My day at U of T started relatively late, which is nice because I could sleep a nice eight hours.
Jonathan Deber, a Master student at DGP organized the visit. The visit included a well attended talk, and demonstrations/chats with a number of students from both the Dynamic Graphics Project where they do a variety of computer graphics and HCI research, and to the Knowledge Media Design Institute, well, to a very small part of it, because if you check their website you will learn that KDMI is actually a huge organization.
After lunch with Ravin Balakrishnan and some students it was time to see the research. Going back and forward between the two floors where DGP and KMDI are located in the Bahen centre, I learnt about what some of their students (and research assistants) are cooking up. I got to meet Kent Fenwick, who is working on assisting people with and without mild cognitive imparements to remember the names of people you meet and live around (something that would be particularly useful for me now that I’m meeting so many people). In a related project, Masashi Crete-Nishihata is improving the lives of people with memory-related cognitive impairments, their families, and their care-takers by moving memories and identities into media. I had the luck also to finally shake hands with Ron Baeker, largely responsible for all this NECTAR thing, and of too many research projects to mention here. It was also great to see Annette, who keeps NECTAR running smoothly until the end. Then I got Delia to show me the latest develoments of ePresence, KDMI’s brain child platform that allows people to hold seminars, conferences and classes across the university or across continents. Actually ePresence has been used since the beginning by NECTAR to broadcast the voice, text and slides of talks and classes to all the Canadian universities involved.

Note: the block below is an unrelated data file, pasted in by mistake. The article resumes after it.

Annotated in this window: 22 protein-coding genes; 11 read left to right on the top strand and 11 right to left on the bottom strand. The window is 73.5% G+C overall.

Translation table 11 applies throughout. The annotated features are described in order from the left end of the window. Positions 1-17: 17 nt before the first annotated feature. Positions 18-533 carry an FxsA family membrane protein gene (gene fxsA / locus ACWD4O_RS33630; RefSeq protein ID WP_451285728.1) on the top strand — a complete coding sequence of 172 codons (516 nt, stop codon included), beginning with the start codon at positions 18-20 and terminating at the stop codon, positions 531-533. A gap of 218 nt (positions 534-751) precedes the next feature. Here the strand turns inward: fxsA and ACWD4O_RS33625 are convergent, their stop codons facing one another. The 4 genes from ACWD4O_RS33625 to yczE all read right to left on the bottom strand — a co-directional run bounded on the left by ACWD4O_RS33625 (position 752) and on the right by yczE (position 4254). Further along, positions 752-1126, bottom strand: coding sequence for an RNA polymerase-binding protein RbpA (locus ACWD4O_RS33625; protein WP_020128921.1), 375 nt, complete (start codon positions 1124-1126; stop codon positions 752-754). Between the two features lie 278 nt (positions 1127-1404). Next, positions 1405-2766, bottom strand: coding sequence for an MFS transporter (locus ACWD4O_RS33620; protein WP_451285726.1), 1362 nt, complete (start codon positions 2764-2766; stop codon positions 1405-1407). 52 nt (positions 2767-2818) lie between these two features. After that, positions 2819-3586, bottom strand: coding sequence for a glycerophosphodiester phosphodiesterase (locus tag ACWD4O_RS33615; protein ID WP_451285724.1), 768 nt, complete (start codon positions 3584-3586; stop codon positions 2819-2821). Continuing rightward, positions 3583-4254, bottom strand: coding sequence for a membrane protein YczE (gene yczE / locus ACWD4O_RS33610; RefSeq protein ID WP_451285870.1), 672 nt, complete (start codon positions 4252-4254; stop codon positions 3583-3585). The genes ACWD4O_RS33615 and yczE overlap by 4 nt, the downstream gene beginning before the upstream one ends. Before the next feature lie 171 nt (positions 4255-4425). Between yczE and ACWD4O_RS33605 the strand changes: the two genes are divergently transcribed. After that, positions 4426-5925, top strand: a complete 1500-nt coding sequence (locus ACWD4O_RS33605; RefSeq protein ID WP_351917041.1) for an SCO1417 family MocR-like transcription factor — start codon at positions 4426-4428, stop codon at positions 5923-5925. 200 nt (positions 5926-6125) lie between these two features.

Back at the DGP I had a very insightful talk with Seok-Hyung Bae about his work on 3D sketching interfaces and other interesting issues in 3D representation, and with Xiao Jun Bi on large displays (which is a topic very dear to me). To finish the day I got to see the prototype for mobile haptic interaction of Koji Yatani, who will make your hands trill with information. Finally, I got to talk to Jonathan about his projects for his masters, which I’m sure he would prefer me not to disclose publicly (yet).
Thanks to all the Toronto people for showing me your research and to Jonathan (and Mike Wu) for taking care of my visit. I’m sure I’ll read about all this research soon in the top conferences.